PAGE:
Did Dominic Cummings break lockdown, and will he have to resign?

The guidelines are unhelpfully vague - and public opinion will ultimately decide whether he has to go.

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Dominic Cummings, the Prime Minister’s chief strategist, is facing calls to resign after the Guardian and the Mirror revealed that he travelled from London to Durham to self-isolate with his parents after developing the symptoms of the novel coronavirus.

Government sources have told the BBC’s political editor, Laura Kuenssberg, that Cummings did not violate rules because he went to his parents so they could help with childcare while they were ill.

Are they right? Well, the guidelines are helpfully unspecific and vague on this issue. They are clear in that people who have symptoms should self-isolate: you are not breaking the rules if you travel to provide care for someone else, but you are breaking the rules if you travel to receive it. (Had his parents travelled to him they would have been within the rules – travelling to them is a different matter.) Furthermore, Boris Johnson himself had told people not to get their elderly relatives to care for their children.

But there is an (unhelpfully vague) get out clause in the government’s guidelines for people with children. The guidance states:

“If you are living with children. Keep following this advice to the best of your ability, however, we are aware that not all these measures will be possible. What we have seen so far is that children with coronavirus (COVID-19) appear to be less severely affected. It is nevertheless important to do your best to follow this guidance.”

What does that mean? Does that mean that you can, in practice, break the lockdown rules in order to get your parents to care for your children if you really need to? I honestly don’t know – I find it unhelpfully vague and I’m not a sick parent with a sick partner and children to look after.

That unhelpfully broad guidance might be enough for Cummings to survive – it’s certainly enough for MPs and ministers to be able to survive an interview on TV or radio, provided of course, that people interpret the unhelpfully vague guidelines in ways which accord with their partisan preferences. If people who voted Conservative in 2019 are broadly ok with it, then Cummings will cling on. The known unknown is if they aren’t – and if it turns out that the public anger that has forced Boris Johnson and Nicola Sturgeon to go without scientific advisors after they violated the lockdown.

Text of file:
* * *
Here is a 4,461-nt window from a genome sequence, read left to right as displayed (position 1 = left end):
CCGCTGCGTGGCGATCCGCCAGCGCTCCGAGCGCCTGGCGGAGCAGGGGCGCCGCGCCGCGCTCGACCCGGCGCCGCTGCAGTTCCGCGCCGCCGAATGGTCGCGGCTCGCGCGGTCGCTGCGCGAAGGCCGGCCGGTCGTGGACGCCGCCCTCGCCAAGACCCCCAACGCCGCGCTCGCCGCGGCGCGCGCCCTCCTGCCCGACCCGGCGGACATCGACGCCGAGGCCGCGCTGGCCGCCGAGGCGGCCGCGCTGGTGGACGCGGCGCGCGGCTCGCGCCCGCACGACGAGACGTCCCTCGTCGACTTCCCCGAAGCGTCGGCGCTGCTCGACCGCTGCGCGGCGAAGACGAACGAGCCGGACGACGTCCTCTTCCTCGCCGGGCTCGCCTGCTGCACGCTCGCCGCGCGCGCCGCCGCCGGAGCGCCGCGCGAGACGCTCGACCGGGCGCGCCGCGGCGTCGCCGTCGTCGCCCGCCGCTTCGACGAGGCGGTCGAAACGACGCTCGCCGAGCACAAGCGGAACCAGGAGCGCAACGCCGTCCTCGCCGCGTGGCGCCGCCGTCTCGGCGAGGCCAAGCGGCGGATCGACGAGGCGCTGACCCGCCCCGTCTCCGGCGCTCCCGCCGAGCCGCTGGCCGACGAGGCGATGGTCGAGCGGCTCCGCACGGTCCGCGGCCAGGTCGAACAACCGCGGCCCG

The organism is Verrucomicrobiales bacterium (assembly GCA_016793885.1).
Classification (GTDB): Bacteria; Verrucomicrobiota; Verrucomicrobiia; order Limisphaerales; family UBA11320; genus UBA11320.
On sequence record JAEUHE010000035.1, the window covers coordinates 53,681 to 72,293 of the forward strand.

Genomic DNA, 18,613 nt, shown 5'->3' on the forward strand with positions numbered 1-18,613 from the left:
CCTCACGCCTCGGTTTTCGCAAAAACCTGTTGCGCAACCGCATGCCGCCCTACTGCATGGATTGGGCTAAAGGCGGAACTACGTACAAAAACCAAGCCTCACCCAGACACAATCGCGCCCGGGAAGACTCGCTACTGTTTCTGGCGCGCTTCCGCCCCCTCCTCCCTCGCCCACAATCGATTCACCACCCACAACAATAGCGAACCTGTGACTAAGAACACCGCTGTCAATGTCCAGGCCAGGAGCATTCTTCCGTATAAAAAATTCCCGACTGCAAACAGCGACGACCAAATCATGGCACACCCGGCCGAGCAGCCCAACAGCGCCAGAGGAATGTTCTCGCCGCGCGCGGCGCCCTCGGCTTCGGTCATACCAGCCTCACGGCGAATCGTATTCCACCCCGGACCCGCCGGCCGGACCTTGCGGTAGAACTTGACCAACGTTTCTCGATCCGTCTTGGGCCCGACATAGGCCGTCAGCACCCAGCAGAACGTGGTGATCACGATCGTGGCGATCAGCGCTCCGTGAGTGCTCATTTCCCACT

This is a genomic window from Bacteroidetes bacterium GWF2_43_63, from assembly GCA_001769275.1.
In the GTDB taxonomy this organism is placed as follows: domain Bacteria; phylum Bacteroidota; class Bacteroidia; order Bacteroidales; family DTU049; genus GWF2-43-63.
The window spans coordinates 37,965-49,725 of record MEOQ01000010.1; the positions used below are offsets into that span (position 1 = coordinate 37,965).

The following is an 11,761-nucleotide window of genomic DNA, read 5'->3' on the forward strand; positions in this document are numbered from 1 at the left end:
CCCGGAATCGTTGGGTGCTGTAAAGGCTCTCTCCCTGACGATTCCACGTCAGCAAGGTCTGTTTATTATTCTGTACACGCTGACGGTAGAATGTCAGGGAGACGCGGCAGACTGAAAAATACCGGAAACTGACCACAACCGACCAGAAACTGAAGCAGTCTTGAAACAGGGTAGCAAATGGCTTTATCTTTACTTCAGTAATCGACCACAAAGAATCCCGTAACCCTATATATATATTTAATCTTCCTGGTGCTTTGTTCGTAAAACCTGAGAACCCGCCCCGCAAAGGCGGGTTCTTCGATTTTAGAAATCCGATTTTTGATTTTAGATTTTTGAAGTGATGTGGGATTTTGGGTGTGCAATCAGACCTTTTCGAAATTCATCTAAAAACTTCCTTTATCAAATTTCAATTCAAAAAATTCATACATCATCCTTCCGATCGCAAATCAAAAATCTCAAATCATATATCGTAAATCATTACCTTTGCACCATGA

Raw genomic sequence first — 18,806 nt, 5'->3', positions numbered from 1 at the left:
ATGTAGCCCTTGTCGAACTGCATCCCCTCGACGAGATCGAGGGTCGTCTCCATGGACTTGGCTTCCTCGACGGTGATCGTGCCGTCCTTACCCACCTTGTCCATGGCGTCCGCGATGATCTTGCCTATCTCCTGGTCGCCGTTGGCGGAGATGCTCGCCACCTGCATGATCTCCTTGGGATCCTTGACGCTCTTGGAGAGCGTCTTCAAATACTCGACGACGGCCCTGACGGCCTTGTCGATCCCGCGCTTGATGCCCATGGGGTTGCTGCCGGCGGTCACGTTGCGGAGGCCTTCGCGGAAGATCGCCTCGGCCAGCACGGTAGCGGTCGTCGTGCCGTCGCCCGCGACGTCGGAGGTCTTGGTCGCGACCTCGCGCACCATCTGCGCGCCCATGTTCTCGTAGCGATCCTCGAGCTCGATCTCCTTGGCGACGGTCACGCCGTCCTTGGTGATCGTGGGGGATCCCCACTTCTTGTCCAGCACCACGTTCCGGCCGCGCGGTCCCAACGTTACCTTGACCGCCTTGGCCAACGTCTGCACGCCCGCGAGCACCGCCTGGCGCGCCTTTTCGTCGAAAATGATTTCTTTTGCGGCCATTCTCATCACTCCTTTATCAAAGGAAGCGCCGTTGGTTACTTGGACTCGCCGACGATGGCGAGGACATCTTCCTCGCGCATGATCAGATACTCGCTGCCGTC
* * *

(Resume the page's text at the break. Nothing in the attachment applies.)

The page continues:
Social media is not a representative sample, but what would trouble me were I Cummings is it seems to me that the most sympathetic people are other parents with young children, who tended not to vote Conservative at the last election, while the least sympathetic are adults who are a little older, who are perhaps themselves worried about not seeing a parent, or who have been unable to say goodbye to parents or relatives due to the lockdown, or have been unable to see their own grandchildren. It is those slightly older parents, and grandparents who have been unable to get out, who are the bedrock of the Tory coalition: and if the interpretation of Cummings’ behaviour splits not on party lines but life experiences, then the Prime Minister may need a new strategic advisor sooner rather than later.

Stephen Bush is political editor of the New Statesman. His daily briefing, Morning Call, provides a quick and essential guide to domestic and global politics.

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